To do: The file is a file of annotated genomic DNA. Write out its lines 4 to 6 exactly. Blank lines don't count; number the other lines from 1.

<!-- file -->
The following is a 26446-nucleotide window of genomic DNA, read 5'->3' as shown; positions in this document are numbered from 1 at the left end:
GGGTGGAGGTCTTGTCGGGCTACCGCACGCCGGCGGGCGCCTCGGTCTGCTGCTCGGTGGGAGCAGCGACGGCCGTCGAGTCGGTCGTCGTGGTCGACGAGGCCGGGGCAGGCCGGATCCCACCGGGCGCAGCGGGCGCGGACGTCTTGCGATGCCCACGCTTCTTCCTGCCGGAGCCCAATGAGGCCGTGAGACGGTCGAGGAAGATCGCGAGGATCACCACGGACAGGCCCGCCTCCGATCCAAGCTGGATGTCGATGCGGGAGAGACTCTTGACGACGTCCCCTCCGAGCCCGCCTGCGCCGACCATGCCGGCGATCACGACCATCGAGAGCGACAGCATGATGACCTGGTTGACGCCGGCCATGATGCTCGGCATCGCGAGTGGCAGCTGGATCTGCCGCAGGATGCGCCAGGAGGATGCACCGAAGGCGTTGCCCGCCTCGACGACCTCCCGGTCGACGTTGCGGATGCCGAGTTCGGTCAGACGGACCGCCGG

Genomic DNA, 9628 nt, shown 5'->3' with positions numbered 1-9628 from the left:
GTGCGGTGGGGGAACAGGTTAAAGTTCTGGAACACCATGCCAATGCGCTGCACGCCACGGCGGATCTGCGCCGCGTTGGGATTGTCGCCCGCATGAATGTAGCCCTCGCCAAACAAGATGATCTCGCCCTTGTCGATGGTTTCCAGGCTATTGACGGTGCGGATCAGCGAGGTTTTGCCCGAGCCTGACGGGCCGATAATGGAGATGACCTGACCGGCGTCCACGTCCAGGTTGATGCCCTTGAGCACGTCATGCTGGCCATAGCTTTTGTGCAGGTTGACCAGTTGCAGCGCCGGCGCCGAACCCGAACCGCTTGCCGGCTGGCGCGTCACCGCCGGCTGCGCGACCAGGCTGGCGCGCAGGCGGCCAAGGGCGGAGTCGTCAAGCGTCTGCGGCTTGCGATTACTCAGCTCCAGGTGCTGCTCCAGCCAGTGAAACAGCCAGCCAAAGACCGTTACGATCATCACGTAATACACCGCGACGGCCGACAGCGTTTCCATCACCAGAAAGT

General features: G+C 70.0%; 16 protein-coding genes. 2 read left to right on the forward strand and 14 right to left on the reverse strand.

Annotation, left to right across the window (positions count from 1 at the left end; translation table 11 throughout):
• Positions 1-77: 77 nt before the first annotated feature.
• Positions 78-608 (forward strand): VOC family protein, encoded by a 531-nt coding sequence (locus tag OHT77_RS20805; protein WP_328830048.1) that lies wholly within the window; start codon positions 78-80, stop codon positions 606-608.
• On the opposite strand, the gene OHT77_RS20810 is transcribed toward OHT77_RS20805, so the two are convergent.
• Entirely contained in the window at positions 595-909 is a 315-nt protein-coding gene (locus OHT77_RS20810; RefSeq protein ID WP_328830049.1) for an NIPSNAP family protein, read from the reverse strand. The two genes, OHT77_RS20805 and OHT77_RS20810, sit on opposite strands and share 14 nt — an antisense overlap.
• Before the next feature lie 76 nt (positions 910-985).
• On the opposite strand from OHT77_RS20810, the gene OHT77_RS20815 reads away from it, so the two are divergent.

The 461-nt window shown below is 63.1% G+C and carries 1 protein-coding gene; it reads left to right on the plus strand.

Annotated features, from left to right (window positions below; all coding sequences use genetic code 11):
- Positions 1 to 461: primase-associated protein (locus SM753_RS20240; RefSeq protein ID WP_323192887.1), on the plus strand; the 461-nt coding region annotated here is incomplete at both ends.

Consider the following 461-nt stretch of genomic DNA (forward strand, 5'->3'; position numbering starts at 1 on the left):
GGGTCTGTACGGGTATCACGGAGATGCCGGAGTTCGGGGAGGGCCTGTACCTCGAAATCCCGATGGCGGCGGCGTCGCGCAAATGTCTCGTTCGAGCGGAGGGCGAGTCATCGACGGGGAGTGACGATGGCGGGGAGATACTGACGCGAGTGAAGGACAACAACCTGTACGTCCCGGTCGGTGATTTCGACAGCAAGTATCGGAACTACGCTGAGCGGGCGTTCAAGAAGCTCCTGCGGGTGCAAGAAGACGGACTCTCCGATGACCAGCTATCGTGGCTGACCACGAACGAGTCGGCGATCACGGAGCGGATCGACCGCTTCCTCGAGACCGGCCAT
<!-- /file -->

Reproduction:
GTGCGGTGGGGGAACAGGTTAAAGTTCTGGAACACCATGCCAATGCGCTGCACGCCACGGCGGATCTGCGCCGCGTTGGGATTGTCGCCCGCATGAATGTAGCCCTCGCCAAACAAGATGATCTCGCCCTTGTCGATGGTTTCCAGGCTATTGACGGTGCGGATCAGCGAGGTTTTGCCCGAGCCTGACGGGCCGATAATGGAGATGACCTGACCGGCGTCCACGTCCAGGTTGATGCCCTTGAGCACGTCATGCTGGCCATAGCTTTTGTGCAGGTTGACCAGTTGCAGCGCCGGCGCCGAACCCGAACCGCTTGCCGGCTGGCGCGTCACCGCCGGCTGCGCGACCAGGCTGGCGCGCAGGCGGCCAAGGGCGGAGTCGTCAAGCGTCTGCGGCTTGCGATTACTCAGCTCCAGGTGCTGCTCCAGCCAGTGAAACAGCCAGCCAAAGACCGTTACGATCATCACGTAATACACCGCGACGGCCGACAGCGTTTCCATCACCAGAAAGT

General features: G+C 70.0%; 16 protein-coding genes. 2 read left to right on the forward strand and 14 right to left on the reverse strand.

Annotation, left to right across the window (positions count from 1 at the left end; translation table 11 throughout):